Saving Flat Point Farm
Spread along the cove-studded shore of the Tisbury Great Pond, Flat Point Farm in West Tisbury is one of the Island’s quiet treasures: a working farm, held for generations by the Fischer family who raise sheep and hay. Well-known to many on the Island, the Fischers are the very symbol of the traditional Island farming family: hardworking, far from wealthy but happily rich in spirit from living close to the land and the way of life that accompanies it. The family is now working on a plan to keep their land as a working farm forever — no easy task in this day and age when property values have skyrocketed obscenely on the Vineyard in the last decade. And the Island’s forebears would no doubt be horrified to see the development of recent years with so many waterfront mansions, their chemically fertilized, evergreen lawns running right to the water’s edge.
These mansions are contributing greatly to the nitrogen overload that is now threatening the great ponds of the Vineyard, and they are the antithesis of the Fischer farm, where the meadow grass is native, the hay fields are edged in wildflowers and grazing animals are fenced well back from the pond’s edge.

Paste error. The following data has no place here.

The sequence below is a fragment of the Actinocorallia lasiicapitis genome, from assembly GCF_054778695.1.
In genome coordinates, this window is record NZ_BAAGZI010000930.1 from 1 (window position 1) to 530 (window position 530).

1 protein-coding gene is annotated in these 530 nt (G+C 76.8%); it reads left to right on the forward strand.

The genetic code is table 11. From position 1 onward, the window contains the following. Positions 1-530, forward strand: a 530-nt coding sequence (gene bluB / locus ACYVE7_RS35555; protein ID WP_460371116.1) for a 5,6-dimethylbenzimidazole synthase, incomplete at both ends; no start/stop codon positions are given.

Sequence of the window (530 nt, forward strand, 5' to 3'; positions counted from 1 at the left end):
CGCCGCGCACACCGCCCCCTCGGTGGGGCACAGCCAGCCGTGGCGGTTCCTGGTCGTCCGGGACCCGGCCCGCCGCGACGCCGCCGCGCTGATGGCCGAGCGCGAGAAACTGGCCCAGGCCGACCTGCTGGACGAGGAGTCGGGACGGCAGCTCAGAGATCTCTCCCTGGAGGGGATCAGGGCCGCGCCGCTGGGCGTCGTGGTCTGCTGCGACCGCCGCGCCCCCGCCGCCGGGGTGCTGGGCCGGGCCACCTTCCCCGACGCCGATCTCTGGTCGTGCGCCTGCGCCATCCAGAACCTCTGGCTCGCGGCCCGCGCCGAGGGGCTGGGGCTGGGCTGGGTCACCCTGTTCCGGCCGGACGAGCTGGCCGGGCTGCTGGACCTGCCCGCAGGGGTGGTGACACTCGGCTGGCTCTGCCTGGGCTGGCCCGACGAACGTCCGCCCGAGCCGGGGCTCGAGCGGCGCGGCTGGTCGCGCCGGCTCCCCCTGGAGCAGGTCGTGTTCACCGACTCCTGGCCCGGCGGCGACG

Nevertheless, the Fischers’ quiet estate plan — which is not a formal subdivision but a division of land within the bounds of family holdings — has sparked fresh debate about the effect of farms on ponds, as Vineyard water quality planners and shellfish biologists struggle to stem the growing problem of nitrogen pollution in the ponds.
Such debate is useful, especially if it leads to the development of sensible regulations and guidelines to protect the water quality of the ponds and their still-clean beds of oysters, clams and scallops.
But the Martha’s Vineyard Commission, which meets next week to vote on the plan for Flat Point Farm, would be wrong to single out the Fischer farm to be used as some kind of example in curtailing nitrogen in the Tisbury Great Pond. More discussion and analysis is clearly needed before the tangled problem of nitrogen pollution in the ponds can be sorted out coherently. And in the end if anything is to be targeted for severe nitrogen reduction and limits, it should be houses, not farms. After all, the farms have been on the Island for hundreds of years and the ponds have remained clean. Common sense dictates the clearest understanding of the source of most of the nitrogen pollution in ponds: it is septic systems and high-nitrogen lawn fertilizers.
On top of all that, farming is a way of life the Island wants to encourage, and return to. Residential development, on the other hand, is a way of life that should be curbed or eliminated altogether. The Vineyard has reached its threshold for sustainable development; few could argue otherwise.
The Flat Point Farm estate plan is laudable and may point the way for the future. It deserves the full support of the commission.